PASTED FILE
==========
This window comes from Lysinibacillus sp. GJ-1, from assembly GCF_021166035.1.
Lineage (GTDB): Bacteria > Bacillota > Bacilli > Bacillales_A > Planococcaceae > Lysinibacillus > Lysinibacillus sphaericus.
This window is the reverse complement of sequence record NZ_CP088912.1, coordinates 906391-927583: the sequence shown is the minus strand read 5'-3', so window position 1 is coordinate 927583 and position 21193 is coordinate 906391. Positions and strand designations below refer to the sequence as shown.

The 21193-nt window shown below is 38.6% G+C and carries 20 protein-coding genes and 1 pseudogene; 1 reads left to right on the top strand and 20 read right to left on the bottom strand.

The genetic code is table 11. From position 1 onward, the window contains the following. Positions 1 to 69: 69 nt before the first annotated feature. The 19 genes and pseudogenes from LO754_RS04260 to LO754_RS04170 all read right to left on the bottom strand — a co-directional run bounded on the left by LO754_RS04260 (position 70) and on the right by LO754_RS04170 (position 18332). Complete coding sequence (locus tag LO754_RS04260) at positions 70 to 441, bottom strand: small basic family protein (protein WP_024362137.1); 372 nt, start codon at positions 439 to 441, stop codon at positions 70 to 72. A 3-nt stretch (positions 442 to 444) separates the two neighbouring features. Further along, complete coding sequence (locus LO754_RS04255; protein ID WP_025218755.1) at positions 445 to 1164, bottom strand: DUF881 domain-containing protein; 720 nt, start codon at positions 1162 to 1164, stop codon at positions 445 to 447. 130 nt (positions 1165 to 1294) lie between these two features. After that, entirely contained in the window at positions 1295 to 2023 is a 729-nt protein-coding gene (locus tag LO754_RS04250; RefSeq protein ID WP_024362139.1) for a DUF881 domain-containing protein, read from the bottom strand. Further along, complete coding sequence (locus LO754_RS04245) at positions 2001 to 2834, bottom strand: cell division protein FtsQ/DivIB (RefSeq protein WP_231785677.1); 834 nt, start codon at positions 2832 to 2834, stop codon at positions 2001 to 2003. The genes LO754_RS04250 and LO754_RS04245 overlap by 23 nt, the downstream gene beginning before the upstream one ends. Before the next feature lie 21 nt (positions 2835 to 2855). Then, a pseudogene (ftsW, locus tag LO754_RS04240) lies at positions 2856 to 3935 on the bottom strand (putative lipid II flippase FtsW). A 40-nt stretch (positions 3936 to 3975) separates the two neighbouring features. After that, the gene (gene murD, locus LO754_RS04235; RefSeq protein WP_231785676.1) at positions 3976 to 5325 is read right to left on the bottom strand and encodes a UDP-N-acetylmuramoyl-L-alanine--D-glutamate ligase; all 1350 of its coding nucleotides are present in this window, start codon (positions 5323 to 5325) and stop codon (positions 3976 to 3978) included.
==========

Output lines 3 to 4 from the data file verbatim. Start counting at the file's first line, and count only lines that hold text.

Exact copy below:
This window is the reverse complement of sequence record NZ_CP088912.1, coordinates 906391-927583: the sequence shown is the minus strand read 5'-3', so window position 1 is coordinate 927583 and position 21193 is coordinate 906391. Positions and strand designations below refer to the sequence as shown.

The 21193-nt window shown below is 38.6% G+C and carries 20 protein-coding genes and 1 pseudogene; 1 reads left to right on the top strand and 20 read right to left on the bottom strand.